First and foremost this album is fun to listen to. Most tracks are quick, upbeat and have that effortlessly fresh sound that makes ska so fun. The crisp horn riffs, engaging vocals, hectic tempos and "snarky" lyrics that made Reel Big Fish world famous fly out of every track. And as every veteran act does eventually, RBF expands their style a little and ventures into some new territory on a few tracks. The harder, darker and more mature songs sound authentic and work really well here. The laid-back and chill songs feel forced and entirely miss the mark. The standout tracks come in an epic fan service that especially puts a smile on my face when RBF covers and slightly updates "Call Her" and "Hate You", two fan-favorites from their pre-breakout era.

Monkeys does have flow, but isn't bullet-proof as some tracks feel out of place and break up the overall experience. Also the trademark irreverence and "sillyness" critics love to praise RBF for venture into the sophomoric and mornic on occasion here. However, that shouldn't stop die-hard fans and newbies alike from jumping headfirst into Monkeys for Nothing & The Chimps for Free, Reel Big Fish's best studio work in a long time and the spiritual successor to Turn The Radio Off.

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Thursday, April 2, 2009

Dubstep Allstars Vol.05: Mixed By N-Type (2007)

Dubstep is a relatively new genre of music with roots that can be traced back to the early 2K Garage Scene in the United Kingdom. Stylistically, it borrows elements from garage, grime, dub/reggae, and drum and bass to create a musical product that is often dark, sparse in rhythm, and bassy. Dubstep is still somewhat of an underground movement, but it has slowly been gaining popularity over the past few years thanks to moderate media attention. I was first introduced to dubstep a little over a year ago with the release of Burial's second album, Untrue. The album received so much critical praise and attention that I had to check it out. I didn't really know what to expect going in, but I wasn't too impressed, and the album remained on my computer untouched for many months to come. Several months ago however, something piqued my interest in dubstep again, and I gave Untrue another shot. I have since fallen in love with the album, and have been exploring this unfamiliar genre of music ever since (Burial's Untrue is probably one of the biggest gateways for new dubstep listeners).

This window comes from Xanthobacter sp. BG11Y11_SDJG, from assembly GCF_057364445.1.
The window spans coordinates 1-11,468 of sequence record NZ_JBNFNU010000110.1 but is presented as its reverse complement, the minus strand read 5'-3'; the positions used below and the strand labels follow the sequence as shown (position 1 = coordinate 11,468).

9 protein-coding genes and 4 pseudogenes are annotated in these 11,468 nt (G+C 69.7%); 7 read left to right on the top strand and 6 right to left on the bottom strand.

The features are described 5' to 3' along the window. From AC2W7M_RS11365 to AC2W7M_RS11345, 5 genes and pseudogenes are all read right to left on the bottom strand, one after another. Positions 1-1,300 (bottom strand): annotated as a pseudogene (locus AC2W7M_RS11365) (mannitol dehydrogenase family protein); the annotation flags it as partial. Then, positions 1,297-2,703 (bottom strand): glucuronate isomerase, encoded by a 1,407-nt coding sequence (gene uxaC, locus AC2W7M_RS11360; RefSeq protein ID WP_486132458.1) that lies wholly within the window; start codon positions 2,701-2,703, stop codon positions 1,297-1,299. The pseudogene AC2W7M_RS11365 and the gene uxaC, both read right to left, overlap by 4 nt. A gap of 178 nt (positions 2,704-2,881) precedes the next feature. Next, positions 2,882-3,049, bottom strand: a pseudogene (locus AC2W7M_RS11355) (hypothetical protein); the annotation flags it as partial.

Now when it comes to electronic music, usually the best way to get aquatinted with an unfamiliar genre is to listen to compilation albums. This allows you to get a general feel and explore different artists within the genre without having to acquire a bunch of different albums. This rings true especially for dubstep (any many other styles of electronic music), which revolves more around songs and tunes than full-length albums. The Dubstep Allstars series is one of the more popular (and respected) compilations in the genre, with new volumes being released on what is seemingly a regular basis. Many dubstep purists would probably want you to start with Volumes 1-3 of the series, or even The Roots of Dubstep compilation, but I'm going to tell you otherwise. And while I'm still new to the genre as a whole, Volume 5 is (to me) the most enjoyable of the series and probably the best place for a beginner to start. You can then start to identify particular artists/styles that you enjoy and move on from there. Even if you're already a dubstep listener (you haven't heard this yet?), it's still worth checking out.

Another few things I forgot to mention earlier: One of the cool things about these compilations is that they're mixed by producers from the dubstep scene (in this case, N-Type mixed Vol 5). So not only do you get to see what some of the more popular dubstep producers are digging, but all the tracks blend and transition seamlessly into one another. Perfect for extended listening. Also, to get the best listening experience for dubstep, a good soundsystem or a really nice pair of headphones is highly recommended. There's a lot of really low-end bass in there that might get lost or just cause distortion if your setup isn't up to par. Just something to think about.

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Monday, February 16, 2009

Big D and the Kids Table - Strictly Rude (2007)